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By J.D. Houvener
Patent Attorney and Founder

Hi everyone, I’m J.D. Houvener, and welcome to the Bold Today Show, where you, the adventurer or business owner, get your daily dose of inspiration. Happy Monday, everybody! Last week, we talked about all the different ways of making money, and I wanted to follow up this week with an even deeper dive. I felt like there was enough interest in the videos and in the discussion last week that it warranted a deeper dive.

So, this week, we’re gonna be talking about licensing specifically. We can take a deep dive into what it means to actually make money and how to do that contract at each step of the process because even this is a big win for you, the inventor. Having this goal in mind, actually feeling to make money on your invention needs to be very real. I love painting this picture for all of our clients and all of you listeners. It’s wonderful, so please put in the comments below any questions you have. You want to make sure I get to. If you don’t hear me talk about them today, I’m excited to get to this first step.

Today, we’re going to talk about the very first part of the agreement when a licensee and a licensor come together and form the license agreement. This first step is called the upfront payment. Believe it or not, it’s part of a royalty agreement that might come in monthly or quarterly based on sales. There is a lump sum, usually cash, that comes along with that to incentivize the contract, to sort of spit on the hands and get the handshake, you know, make sure everyone’s feeling good and energized from that first contract. This is the typical way it goes for a company that’s already existing, has revenue, and can put up a certain amount of cash to that licensee, which is the one giving up rights. You, the inventor, the licensor, like I said, are usually in a good position to give up this cash if they’ve been in business a while or if they have cash. It’s not always the case that they have that ability.

So, a small company that has a startup group of inventors or business people, they may be in a position where cash is just not around, but they’ve got a huge upswing, they’ve got a lot of leverage, and they have the ability to grow a company. Instead of being able to give up cash, they can give up stock in their company in exchange for this cash. Something that has it’s willing to license the rights to the invention to them, they can accept a form of stock. It’s a decision whether to accept common stock or preferred stock. Common stock is sort of the run-of-the-mill stock that you get when you become a shareholder in any company. It’s the default share type, and common stock actually has quite a lot of good principles. In between the two, common stock is gonna be the one that serves the party better because that is going to increase at levels that can go all the way up to however the company’s performing.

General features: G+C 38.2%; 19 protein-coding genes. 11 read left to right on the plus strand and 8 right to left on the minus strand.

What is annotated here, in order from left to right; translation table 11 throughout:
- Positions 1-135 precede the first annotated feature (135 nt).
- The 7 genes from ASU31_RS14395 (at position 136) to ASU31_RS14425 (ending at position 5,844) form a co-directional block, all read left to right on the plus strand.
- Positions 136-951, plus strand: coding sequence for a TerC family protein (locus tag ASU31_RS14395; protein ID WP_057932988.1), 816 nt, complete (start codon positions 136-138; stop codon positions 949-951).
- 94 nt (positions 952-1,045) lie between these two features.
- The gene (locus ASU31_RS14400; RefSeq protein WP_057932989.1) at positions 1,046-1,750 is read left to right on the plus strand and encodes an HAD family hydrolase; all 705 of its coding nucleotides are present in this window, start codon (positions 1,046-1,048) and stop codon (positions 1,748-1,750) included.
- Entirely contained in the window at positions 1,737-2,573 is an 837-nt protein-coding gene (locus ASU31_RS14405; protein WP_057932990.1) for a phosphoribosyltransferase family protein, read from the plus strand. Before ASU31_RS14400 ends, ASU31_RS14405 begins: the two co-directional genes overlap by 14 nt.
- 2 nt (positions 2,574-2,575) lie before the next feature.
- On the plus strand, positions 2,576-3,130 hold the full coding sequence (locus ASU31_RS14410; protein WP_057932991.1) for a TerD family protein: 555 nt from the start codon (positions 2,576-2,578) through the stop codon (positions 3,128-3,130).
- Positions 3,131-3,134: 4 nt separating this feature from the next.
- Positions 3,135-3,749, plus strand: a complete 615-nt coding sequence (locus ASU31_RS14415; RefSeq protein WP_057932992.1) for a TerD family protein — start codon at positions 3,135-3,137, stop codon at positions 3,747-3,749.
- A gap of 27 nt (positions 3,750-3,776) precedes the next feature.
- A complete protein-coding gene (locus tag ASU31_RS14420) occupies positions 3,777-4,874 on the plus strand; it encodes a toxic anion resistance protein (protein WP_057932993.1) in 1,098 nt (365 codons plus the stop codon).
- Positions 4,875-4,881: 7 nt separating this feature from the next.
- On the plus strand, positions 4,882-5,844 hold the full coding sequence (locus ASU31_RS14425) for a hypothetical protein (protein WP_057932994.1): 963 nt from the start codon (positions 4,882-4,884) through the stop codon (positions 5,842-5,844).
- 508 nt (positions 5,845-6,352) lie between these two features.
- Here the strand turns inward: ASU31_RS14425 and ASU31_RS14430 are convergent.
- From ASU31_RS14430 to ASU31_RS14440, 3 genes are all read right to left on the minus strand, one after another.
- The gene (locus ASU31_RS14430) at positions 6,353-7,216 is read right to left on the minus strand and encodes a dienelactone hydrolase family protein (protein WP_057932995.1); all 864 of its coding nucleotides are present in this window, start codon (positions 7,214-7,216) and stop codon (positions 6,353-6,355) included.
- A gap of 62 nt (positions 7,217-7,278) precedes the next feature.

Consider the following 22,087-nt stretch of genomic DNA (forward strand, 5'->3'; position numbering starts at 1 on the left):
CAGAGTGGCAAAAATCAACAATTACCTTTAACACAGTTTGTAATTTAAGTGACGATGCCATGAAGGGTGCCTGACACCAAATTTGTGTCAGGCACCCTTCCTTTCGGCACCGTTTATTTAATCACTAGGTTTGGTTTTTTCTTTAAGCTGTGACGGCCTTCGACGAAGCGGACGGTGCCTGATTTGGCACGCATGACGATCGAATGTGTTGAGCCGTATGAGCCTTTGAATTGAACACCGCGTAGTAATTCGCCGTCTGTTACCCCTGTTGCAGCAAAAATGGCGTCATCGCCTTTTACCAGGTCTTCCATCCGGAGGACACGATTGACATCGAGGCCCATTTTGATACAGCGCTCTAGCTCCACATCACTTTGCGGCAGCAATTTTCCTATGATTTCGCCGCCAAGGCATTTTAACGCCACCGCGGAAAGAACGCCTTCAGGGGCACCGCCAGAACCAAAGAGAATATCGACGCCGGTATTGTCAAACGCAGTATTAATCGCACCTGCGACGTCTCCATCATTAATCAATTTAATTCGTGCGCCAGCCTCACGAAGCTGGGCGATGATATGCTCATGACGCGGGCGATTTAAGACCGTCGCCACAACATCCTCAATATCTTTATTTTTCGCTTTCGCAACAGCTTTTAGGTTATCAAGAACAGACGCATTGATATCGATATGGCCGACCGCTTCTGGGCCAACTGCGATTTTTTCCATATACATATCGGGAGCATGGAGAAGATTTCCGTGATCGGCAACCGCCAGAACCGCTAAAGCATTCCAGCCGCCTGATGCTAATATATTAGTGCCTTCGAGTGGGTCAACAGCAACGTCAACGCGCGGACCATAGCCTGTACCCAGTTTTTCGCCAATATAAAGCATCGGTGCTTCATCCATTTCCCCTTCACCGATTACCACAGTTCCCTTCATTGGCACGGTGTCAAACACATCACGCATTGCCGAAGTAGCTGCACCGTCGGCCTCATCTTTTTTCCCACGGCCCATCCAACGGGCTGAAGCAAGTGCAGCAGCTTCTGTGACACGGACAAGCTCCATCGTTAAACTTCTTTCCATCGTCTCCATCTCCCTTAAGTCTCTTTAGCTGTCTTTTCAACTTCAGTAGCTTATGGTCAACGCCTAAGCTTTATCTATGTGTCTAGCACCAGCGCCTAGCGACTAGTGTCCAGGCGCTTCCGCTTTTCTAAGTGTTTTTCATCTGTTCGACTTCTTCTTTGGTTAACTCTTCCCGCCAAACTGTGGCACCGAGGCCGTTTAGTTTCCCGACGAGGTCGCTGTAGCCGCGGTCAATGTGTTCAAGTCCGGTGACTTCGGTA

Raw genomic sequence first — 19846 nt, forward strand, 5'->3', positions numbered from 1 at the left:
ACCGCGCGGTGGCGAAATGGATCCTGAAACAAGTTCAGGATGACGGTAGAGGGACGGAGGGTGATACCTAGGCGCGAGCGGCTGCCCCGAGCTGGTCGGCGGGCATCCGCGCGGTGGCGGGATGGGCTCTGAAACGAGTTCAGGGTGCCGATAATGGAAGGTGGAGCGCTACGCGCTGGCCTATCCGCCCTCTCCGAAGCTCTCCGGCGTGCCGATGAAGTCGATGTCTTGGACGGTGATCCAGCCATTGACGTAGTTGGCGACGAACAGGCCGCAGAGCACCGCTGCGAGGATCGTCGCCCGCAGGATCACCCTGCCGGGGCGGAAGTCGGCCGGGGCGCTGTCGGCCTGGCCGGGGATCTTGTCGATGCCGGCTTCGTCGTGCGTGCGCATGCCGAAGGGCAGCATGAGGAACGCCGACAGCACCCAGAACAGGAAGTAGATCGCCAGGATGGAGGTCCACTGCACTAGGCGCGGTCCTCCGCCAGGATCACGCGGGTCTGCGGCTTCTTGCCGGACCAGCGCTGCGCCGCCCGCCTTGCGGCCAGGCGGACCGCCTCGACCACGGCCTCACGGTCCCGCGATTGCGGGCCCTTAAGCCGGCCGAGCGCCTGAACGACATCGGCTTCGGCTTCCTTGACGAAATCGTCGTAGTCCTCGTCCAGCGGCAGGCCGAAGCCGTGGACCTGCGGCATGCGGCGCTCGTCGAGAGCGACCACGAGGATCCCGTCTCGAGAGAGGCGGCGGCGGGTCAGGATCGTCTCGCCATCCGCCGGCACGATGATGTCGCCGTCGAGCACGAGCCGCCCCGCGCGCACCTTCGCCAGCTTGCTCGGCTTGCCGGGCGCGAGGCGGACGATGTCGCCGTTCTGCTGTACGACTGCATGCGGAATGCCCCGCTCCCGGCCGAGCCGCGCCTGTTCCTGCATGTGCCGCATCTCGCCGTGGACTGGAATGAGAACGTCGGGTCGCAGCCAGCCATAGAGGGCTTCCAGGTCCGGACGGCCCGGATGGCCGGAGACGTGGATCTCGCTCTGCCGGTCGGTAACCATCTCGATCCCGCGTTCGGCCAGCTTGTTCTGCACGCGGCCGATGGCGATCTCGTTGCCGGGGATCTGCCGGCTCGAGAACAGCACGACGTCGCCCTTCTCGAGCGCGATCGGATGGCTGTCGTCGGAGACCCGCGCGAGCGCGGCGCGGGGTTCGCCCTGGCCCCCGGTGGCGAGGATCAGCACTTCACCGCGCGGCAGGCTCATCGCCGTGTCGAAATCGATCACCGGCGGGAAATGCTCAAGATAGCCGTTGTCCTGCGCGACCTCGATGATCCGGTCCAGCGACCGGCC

Preferred stock is called preferred stock because you get first in line. If ever the company needed to liquidate or if they had to sell, that preferred stock owners would get paid before the common stockholders. The only issue with preferred stock is that you’re usually capped in the amount of percentage interest return. So, if you want to really gamble a little bit and if you really believe in the business that you’re licensing your invention to, you want to see if you can take that right all the way up, see if they become unicorns or if they make it really big in the market and get a big exit.

So, we’ve wrapped up upfront payments. This is the first section of diving deep into that transaction that can take place, that begins with two parties coming together, the inventor giving up their invention, at least one of those four rights in making, using, selling, or importing to the licensee, and as upfront payments. If anybody has any questions about licensing or inventing in general, please give us a call.

About the Author
J.D. Houvener is a Registered USPTO Patent Attorney who has a strong interest in helping entrepreneurs and businesses thrive. J.D. leverages his technical background in engineering and experience in the aerospace industry to provide businesses with a unique perspective on their patent needs. He works with clients who are serious about investing in their intellectual assets and provides counsel on how to capitalize their patents in the market. If you have any questions regarding this article or patents in general, consider contacting J.D. at